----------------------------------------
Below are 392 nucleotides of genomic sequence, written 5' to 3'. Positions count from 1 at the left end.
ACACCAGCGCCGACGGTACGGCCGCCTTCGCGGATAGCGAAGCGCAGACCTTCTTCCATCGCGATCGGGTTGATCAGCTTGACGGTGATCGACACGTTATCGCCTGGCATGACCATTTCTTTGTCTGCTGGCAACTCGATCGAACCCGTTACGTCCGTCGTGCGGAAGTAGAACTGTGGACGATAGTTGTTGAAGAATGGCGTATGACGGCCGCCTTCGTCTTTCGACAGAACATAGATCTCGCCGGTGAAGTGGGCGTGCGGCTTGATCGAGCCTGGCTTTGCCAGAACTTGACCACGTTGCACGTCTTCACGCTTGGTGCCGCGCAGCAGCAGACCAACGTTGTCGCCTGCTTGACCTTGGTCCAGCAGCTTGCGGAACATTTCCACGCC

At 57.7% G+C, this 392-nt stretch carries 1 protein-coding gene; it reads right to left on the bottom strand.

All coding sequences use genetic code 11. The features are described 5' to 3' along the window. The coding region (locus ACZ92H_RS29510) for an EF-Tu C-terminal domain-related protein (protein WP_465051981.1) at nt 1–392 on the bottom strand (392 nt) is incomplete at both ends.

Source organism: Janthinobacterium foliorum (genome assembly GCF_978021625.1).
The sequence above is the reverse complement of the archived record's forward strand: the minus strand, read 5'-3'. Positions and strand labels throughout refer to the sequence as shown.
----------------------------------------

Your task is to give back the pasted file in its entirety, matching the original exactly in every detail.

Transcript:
Below are 392 nucleotides of genomic sequence, written 5' to 3'. Positions count from 1 at the left end.
ACACCAGCGCCGACGGTACGGCCGCCTTCGCGGATAGCGAAGCGCAGACCTTCTTCCATCGCGATCGGGTTGATCAGCTTGACGGTGATCGACACGTTATCGCCTGGCATGACCATTTCTTTGTCTGCTGGCAACTCGATCGAACCCGTTACGTCCGTCGTGCGGAAGTAGAACTGTGGACGATAGTTGTTGAAGAATGGCGTATGACGGCCGCCTTCGTCTTTCGACAGAACATAGATCTCGCCGGTGAAGTGGGCGTGCGGCTTGATCGAGCCTGGCTTTGCCAGAACTTGACCACGTTGCACGTCTTCACGCTTGGTGCCGCGCAGCAGCAGACCAACGTTGTCGCCTGCTTGACCTTGGTCCAGCAGCTTGCGGAACATTTCCACGCC

At 57.7% G+C, this 392-nt stretch carries 1 protein-coding gene; it reads right to left on the bottom strand.

All coding sequences use genetic code 11. The features are described 5' to 3' along the window. The coding region (locus ACZ92H_RS29510) for an EF-Tu C-terminal domain-related protein (protein WP_465051981.1) at nt 1–392 on the bottom strand (392 nt) is incomplete at both ends.

Source organism: Janthinobacterium foliorum (genome assembly GCF_978021625.1).
The sequence above is the reverse complement of the archived record's forward strand: the minus strand, read 5'-3'. Positions and strand labels throughout refer to the sequence as shown.